“The NHS is safe in our hands.”
Remember that quote from David Cameron? Twelve years on and the current crisis in Emergency care is anything but safe. Seeing long lines of ambulances unable to deliver their patients to hospital is shocking. Harm is undoubtedly being caused to patients and staff, and I lay the blame for this harm firmly at the door of the Conservative government with its policies of cuts and privatisation across the public sector.
The solution to this crisis?
Firstly, Sunak’s government must recognise there is a national emergency and meet with Health workers and unions to discuss what can be done.
Secondly, we desperately need more social care provision. Beds should be requisitioned from the private sector and carers paid a decent wage.
In addition, nurses, doctors and other NHS staff must have a pay rise of at least the rate of inflation. This will help to recruit and retain much needed staff. Currently there are hundreds of thousands of vacancies across the NHS and Social Care.
Even Jeremy Hunt recognises the crisis in recruitment, training and retention of staff. In July 2022 he chaired a House of Commons committee which reported “The persistent understaffing of the NHS now poses a serious risk to staff and patient safety both for routine and emergency care. It also costs more as patients present later with more serious illness. But most depressing for many on the frontline is the absence of any credible strategy to address it. It is time to stop photographing the problem and deal with it.”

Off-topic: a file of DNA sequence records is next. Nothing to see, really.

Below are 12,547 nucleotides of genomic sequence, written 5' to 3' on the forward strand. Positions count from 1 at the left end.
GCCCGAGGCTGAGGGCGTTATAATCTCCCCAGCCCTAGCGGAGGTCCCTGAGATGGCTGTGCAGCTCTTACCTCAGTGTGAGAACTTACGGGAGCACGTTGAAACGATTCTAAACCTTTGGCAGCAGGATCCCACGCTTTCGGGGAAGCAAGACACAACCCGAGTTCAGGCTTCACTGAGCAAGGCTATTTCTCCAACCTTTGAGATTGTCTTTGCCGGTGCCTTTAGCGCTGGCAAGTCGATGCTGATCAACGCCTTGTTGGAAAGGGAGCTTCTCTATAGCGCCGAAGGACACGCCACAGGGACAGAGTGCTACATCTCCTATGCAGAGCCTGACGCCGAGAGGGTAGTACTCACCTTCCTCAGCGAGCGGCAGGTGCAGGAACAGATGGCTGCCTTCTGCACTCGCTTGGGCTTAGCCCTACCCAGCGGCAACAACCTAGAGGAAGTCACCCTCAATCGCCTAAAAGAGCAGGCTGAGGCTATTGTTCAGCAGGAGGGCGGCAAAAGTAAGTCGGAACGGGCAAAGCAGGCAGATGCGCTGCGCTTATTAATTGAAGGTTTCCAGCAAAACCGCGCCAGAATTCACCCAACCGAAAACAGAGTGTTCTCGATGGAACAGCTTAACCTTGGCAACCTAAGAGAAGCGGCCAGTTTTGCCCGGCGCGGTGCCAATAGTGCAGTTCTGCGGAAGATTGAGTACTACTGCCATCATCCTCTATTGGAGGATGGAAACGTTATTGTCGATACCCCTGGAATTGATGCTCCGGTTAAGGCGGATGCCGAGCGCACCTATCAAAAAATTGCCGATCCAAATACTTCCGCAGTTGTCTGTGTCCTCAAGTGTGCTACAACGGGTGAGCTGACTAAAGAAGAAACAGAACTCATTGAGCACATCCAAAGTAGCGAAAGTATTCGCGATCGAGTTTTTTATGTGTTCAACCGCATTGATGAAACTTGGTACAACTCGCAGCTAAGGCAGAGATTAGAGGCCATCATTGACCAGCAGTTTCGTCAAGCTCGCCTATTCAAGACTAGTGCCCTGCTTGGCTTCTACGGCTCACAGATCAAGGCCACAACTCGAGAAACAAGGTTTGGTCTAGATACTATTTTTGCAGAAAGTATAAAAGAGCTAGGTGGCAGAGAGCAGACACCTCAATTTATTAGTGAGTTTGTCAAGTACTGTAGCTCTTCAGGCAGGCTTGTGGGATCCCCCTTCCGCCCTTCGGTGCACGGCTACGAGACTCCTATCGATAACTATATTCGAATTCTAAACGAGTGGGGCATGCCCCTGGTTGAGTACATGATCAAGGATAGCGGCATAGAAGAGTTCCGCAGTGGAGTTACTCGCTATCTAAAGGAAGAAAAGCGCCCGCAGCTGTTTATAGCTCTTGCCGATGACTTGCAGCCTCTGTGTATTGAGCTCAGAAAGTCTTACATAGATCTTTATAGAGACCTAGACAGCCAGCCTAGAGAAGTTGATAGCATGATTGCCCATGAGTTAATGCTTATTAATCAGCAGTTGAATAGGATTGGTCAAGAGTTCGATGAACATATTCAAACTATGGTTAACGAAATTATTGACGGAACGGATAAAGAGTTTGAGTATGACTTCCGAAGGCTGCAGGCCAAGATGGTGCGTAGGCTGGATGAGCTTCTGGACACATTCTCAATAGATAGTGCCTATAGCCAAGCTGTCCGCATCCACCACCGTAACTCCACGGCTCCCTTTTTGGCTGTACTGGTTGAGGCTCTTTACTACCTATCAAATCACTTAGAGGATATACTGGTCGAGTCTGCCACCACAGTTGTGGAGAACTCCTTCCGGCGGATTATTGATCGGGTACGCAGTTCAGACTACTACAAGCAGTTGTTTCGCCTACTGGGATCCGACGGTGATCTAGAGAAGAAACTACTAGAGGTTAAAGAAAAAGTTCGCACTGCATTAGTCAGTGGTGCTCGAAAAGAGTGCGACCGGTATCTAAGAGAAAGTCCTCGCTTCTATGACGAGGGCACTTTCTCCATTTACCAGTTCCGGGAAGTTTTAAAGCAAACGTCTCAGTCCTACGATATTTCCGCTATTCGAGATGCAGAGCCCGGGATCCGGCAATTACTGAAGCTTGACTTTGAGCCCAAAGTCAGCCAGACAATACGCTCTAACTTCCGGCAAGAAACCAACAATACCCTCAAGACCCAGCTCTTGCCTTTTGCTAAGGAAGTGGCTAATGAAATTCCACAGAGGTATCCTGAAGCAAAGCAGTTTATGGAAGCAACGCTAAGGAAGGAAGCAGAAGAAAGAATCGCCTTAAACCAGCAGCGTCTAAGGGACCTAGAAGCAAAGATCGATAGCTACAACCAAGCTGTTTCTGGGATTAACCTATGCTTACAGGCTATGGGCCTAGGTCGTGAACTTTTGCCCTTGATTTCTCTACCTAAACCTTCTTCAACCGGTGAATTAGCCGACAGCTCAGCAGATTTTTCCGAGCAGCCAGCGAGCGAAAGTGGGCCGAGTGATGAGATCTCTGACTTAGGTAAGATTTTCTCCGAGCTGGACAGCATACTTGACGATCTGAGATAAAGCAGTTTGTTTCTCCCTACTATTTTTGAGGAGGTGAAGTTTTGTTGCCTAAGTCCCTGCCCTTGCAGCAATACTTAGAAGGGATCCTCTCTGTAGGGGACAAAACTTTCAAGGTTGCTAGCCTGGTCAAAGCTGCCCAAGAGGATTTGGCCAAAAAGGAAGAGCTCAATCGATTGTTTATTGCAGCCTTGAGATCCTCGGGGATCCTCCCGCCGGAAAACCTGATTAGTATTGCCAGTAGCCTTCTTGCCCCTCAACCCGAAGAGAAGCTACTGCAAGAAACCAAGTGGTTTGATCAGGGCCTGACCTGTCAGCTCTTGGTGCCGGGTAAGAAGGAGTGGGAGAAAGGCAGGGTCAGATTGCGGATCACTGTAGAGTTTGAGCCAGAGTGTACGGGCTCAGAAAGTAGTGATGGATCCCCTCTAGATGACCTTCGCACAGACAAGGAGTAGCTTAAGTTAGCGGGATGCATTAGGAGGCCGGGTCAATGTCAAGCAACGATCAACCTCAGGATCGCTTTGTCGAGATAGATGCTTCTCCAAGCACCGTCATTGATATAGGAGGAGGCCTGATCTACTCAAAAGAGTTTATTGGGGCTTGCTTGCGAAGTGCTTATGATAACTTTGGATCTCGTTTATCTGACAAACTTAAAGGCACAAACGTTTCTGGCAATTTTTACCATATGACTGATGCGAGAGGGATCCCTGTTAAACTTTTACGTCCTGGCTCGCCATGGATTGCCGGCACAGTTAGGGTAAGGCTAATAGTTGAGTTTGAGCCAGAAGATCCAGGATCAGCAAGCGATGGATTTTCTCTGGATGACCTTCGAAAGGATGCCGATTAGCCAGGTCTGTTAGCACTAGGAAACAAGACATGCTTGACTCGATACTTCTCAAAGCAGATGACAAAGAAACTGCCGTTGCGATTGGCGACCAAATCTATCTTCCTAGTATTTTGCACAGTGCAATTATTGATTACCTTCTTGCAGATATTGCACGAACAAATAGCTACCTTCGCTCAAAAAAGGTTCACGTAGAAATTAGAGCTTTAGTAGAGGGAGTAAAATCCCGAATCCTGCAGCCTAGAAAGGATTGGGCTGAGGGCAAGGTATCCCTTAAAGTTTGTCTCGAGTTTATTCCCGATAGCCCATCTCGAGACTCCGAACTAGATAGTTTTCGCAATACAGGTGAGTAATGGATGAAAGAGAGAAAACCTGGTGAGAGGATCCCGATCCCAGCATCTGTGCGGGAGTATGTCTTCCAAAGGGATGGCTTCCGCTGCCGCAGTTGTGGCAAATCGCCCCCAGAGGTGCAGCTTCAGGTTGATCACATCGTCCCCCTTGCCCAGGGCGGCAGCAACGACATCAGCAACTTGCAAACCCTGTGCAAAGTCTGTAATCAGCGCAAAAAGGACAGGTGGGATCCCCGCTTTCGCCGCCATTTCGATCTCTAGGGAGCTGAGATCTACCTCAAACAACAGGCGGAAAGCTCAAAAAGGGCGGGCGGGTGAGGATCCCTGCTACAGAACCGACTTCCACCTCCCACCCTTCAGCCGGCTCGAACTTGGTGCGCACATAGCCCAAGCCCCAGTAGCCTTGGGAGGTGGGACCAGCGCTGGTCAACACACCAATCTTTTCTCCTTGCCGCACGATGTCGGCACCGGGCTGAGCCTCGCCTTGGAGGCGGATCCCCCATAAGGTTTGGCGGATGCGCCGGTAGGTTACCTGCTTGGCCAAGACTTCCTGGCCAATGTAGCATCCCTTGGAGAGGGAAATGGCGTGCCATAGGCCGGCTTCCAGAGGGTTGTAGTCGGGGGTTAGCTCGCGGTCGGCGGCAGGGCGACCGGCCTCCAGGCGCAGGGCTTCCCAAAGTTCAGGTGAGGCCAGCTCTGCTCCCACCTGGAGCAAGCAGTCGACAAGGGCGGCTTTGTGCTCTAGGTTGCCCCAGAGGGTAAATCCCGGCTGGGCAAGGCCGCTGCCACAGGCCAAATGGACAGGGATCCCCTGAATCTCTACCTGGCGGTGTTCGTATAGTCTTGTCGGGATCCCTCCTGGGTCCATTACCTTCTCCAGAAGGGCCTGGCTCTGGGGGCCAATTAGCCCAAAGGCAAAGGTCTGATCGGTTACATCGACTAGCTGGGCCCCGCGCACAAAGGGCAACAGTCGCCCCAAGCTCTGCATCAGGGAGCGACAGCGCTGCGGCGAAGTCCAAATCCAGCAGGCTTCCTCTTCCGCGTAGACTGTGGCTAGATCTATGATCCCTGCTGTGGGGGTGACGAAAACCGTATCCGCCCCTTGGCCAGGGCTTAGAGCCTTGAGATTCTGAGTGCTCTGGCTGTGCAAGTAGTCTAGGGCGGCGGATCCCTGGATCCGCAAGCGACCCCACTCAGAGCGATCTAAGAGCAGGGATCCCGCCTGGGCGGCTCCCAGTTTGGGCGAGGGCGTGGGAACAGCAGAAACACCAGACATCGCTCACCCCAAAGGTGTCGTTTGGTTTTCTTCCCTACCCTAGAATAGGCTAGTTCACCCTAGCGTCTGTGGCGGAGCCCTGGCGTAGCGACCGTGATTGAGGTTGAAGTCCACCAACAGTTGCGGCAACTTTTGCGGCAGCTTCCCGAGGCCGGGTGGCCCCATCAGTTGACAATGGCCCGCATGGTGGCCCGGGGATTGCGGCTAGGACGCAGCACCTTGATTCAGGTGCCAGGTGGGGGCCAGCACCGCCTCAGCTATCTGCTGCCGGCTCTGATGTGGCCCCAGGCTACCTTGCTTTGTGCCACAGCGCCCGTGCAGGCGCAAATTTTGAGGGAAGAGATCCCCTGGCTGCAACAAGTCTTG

Readers can download the report “Workforce: recruitment, training and retention in health and social care” from the House of commons website.
Why isn’t the chancellor putting his money where his mouth is by funding a decent pay rise for NHS staff? He could cancel car parking charges immediately. He could cancel tuition fees for students training to be nurses. He could ensure the recommendations in the above report he and other MPs have agreed to print, are met in full.
The money is there. Here’s one suggestion. We have just heard from a recent Oxfam study that the UK’s richest 685,500 people are worth £2.8 trillion. Taxing this staggering wealth at a mere 10% would raise £280 billion. This, and many other ways of taxing those with the broadest shoulders, can solve the crisis of chronic understaffing in the NHS.
All that’s needed is the political will. The political will to have a health service that is fully staffed.